Principles and Practices for Partnership

Principles and practices for partnership based on the lessons learned in the last decade of strategic partnership with local house-church networks

By Ken Katayama

They looked at each other in the small living room at the same house where just a month ago John, a foreign missionary, had led one of the most significant Bible trainings about communion. On that day they had their first Lord’s supper as leaders of fifteen small house-churches. Now John and his family were gone. The local government had ordered a mandatory exit of all foreigners. Though they missed John and his family, the house-church could not stop. It should not stop! As they faced the challenge that most of the foreigner help was expelled, they prayed.

A couple of months passed. The “foreigners exodus” was complete. Now these local house-church leaders were responsible to shepherd small communities of believers spread throughout the country. Musa, one of the elders, remembered a friend in Moldova who has experience leading a small movement of church planting in Moldova.

This entire process reminds us of Acts16:9 when Paul, in a dream, sees a Macedonian man asking for help. In the same way, Musa contacts his longtime friend Dima and asks him for help. As a former Soviet republic, Moldova remains part of the Common International States (CIS) and he can come and help them under the government’s radar.

Several months later, in the spring of 2008 Dima, Musa’s Moldovan friend, arrived in Central Asia. Together they formally established a local house-church network consisting of a group of believers meeting in fifteen different houses. They also formalized a partnership focused on the development of new leadership and multiplication of these house-churches.

It has been a decade since the partnership started. The Lord has used this relationship to start over one hundred thirty house-churches throughout this Muslim Central Asian country.

Even though I have changed names for security reasons, the story is true. In 2008, the Executive Director of the Crossover Global base in Moldova facilitated a decade long partnership. Several years later I had the opportunity to attend the Central Asian Consultation in Turkey. During that event our Central Asian ministry partner introduced me to a leadership team from a newly established house-church network in another Central Asian country. We had a great opportunity to partner with this house-church network, but first we needed to define our partnership principles and practices.

This article seeks to share principles and practices for partnership developed by Crossover Global based on the lessons learned in the last decade of strategic partnership with local house-church networks in places such as Azerbaijan, Jordan, India, Nepal, Turkey, and Uzbekistan. These principles and practices are limited in nature since our partnerships are highly focused on church multiplication. It is my hope that these principles and practices will give you some applicable ideas and inspire you to seek fruitful kingdom partnerships.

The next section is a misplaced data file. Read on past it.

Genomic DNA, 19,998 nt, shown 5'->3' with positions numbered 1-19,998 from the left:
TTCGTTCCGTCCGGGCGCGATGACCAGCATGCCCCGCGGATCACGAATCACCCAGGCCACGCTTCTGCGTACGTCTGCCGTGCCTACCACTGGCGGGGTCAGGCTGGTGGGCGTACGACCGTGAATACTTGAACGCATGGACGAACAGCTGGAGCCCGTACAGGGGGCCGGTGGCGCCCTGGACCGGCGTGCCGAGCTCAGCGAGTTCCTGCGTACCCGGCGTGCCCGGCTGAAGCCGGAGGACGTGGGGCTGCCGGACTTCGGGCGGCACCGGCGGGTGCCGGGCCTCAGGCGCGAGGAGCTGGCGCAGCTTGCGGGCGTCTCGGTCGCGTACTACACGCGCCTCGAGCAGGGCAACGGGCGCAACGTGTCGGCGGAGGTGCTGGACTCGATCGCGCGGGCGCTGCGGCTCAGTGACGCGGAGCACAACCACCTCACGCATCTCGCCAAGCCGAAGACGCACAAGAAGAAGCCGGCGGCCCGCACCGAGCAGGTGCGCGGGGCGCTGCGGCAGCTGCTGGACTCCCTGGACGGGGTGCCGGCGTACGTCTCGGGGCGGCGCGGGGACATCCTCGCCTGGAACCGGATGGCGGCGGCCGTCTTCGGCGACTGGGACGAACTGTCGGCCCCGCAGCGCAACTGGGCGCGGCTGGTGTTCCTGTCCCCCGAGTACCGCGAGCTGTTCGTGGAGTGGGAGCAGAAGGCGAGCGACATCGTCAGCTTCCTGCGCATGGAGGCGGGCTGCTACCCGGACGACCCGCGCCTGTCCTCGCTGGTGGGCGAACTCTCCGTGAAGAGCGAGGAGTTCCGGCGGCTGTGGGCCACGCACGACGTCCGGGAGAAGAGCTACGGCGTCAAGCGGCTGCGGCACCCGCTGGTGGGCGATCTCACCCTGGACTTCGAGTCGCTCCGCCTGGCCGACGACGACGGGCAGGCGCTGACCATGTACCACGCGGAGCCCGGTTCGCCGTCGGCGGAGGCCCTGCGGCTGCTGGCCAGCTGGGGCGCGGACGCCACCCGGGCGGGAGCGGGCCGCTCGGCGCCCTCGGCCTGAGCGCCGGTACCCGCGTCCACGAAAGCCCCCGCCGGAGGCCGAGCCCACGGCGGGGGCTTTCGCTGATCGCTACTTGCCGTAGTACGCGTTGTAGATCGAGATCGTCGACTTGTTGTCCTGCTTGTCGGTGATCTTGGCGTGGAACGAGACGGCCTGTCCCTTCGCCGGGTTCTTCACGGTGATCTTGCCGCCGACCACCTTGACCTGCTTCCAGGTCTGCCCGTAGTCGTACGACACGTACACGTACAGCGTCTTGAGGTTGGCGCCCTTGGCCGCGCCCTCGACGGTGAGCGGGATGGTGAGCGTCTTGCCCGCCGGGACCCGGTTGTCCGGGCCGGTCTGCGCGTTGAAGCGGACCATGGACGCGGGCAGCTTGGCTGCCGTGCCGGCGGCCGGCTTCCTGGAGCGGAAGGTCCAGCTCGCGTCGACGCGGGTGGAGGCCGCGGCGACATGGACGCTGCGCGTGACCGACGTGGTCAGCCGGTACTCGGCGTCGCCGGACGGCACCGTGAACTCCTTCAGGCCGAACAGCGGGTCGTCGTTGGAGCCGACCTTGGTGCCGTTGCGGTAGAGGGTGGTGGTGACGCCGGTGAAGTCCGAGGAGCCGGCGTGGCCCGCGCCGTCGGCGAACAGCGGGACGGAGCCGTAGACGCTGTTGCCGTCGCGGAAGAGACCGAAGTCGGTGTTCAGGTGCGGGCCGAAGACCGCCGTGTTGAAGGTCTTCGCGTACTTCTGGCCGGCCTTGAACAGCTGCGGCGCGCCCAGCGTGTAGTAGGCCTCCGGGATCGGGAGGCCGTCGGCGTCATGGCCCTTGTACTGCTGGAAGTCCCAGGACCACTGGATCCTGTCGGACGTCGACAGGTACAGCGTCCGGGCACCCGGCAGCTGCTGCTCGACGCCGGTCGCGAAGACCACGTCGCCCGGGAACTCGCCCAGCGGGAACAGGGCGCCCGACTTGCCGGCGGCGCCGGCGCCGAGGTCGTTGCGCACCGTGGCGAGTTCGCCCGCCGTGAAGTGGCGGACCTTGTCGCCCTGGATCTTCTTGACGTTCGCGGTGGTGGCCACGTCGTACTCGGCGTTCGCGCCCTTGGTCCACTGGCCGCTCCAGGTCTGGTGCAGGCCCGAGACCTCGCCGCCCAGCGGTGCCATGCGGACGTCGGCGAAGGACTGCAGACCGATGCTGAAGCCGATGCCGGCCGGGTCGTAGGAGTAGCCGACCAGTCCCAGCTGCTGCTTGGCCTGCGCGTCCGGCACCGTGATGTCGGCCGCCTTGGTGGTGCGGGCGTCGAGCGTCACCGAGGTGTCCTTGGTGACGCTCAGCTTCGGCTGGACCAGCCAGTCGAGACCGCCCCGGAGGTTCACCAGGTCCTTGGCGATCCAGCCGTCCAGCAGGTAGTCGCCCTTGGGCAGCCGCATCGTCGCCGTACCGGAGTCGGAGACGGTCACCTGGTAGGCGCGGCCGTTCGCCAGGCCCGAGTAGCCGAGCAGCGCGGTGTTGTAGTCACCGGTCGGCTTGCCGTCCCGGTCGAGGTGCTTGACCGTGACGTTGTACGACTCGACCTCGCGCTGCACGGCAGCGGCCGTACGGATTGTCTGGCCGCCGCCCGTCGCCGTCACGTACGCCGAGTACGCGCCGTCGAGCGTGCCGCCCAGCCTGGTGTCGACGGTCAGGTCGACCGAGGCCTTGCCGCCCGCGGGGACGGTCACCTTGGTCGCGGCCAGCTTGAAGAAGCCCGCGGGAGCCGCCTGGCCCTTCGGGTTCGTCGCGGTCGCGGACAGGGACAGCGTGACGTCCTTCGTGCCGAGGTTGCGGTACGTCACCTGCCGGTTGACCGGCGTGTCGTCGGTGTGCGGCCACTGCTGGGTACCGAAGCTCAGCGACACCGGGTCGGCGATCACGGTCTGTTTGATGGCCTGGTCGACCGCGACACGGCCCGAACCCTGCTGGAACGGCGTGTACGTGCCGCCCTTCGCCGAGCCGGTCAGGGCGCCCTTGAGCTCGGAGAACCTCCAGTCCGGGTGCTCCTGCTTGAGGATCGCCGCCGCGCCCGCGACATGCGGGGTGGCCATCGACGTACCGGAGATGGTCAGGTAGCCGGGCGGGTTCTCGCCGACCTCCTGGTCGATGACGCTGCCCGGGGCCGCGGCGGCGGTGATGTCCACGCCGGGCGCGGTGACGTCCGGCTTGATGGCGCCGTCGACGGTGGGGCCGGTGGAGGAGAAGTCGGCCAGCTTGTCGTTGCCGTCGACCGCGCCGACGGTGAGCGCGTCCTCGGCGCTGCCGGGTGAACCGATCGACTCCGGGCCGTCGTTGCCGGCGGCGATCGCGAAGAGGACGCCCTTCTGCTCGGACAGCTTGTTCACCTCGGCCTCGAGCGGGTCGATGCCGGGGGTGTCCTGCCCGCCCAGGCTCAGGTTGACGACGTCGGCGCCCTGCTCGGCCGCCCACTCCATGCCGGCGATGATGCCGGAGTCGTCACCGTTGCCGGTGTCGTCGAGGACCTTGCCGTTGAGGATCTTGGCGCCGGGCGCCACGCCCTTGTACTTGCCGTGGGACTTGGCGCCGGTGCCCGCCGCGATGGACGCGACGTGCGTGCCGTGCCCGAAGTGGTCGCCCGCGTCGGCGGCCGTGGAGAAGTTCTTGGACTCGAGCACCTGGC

Partnership is hard. Good and effective partnership is even harder. Most of us in the global family of Christ agree that we are not here to fulfill the great commission alone. In fact, a couple of years ago, our association used a tag line that said:

The great commission is too big for anyone to accomplish alone and too important not to try to do together.

What an inspiring concept of partnership. We need each other, and the task at hand is urgent. But in reality, things tend to be a little bit more complex and challenging down on the ground. Right after my meeting with the leaders of this Central Asian house-church network, many questions arose; How much control should we have over partnership? How much money can be given before the relationship gets corrupted? Who gets the credit when the vision is accomplished? Can we trust them? As we got to know these leaders better, they where asking similar questions.

Here are some of our findings of what we were trying to say to each other:



We desire to be coached, not controlled.

We desire to affirm authority, not take authority.

We desire to give relational authority, not organizational authority.

We desire to extend the Kingdom of God with you, not through you.

We desire to be guided, not driven.

We desire to serve you, not to be taken advantage of.

We desire to empower, not enslave.

These affirmations gave us clarity to develop three main principles that have served as foundational guidance to develop fruitful and long-term partnerships. We have learned that partnerships should be relationship-based, vision-focused and values-driven.

First, we realized that partnership should be, first and foremost, a relationship-based agreement instead of a transaction-based agreement.

In every single partnership that we currently have, the conversation started based on what we can accomplish together. This is natural, normal and, in some ways, the right place to start a conversation—but not the place to start a partnership. We have learned that after the exciting exchange of all the possible outcomes we could accomplish together we need to step back, put our dreams and aspirations on hold and get to know each other.

Relationship building takes time. Resisting the temptation of establishing a partnership solely based on dreams and ideas could be the beginning of the end. Relationship-based partnerships are more fruitful in the long run. As my dear friend and former Missio Nexus President Steve Moore states:

You can’t microwave a relationship. Imagine the foolishness of meeting someone for the first time and expecting to stay up talking all night and emerge the next day with a twenty-year friendship. That’s not how relationships work.

The road ahead in any partnership is bumpy. Relationship is based on trust. Relationship will hold us together. Relationship-based partnerships help us to know our partners’ character, priorities, and competencies. These three components play an important role in deciding if this relationship and partnership should move forward.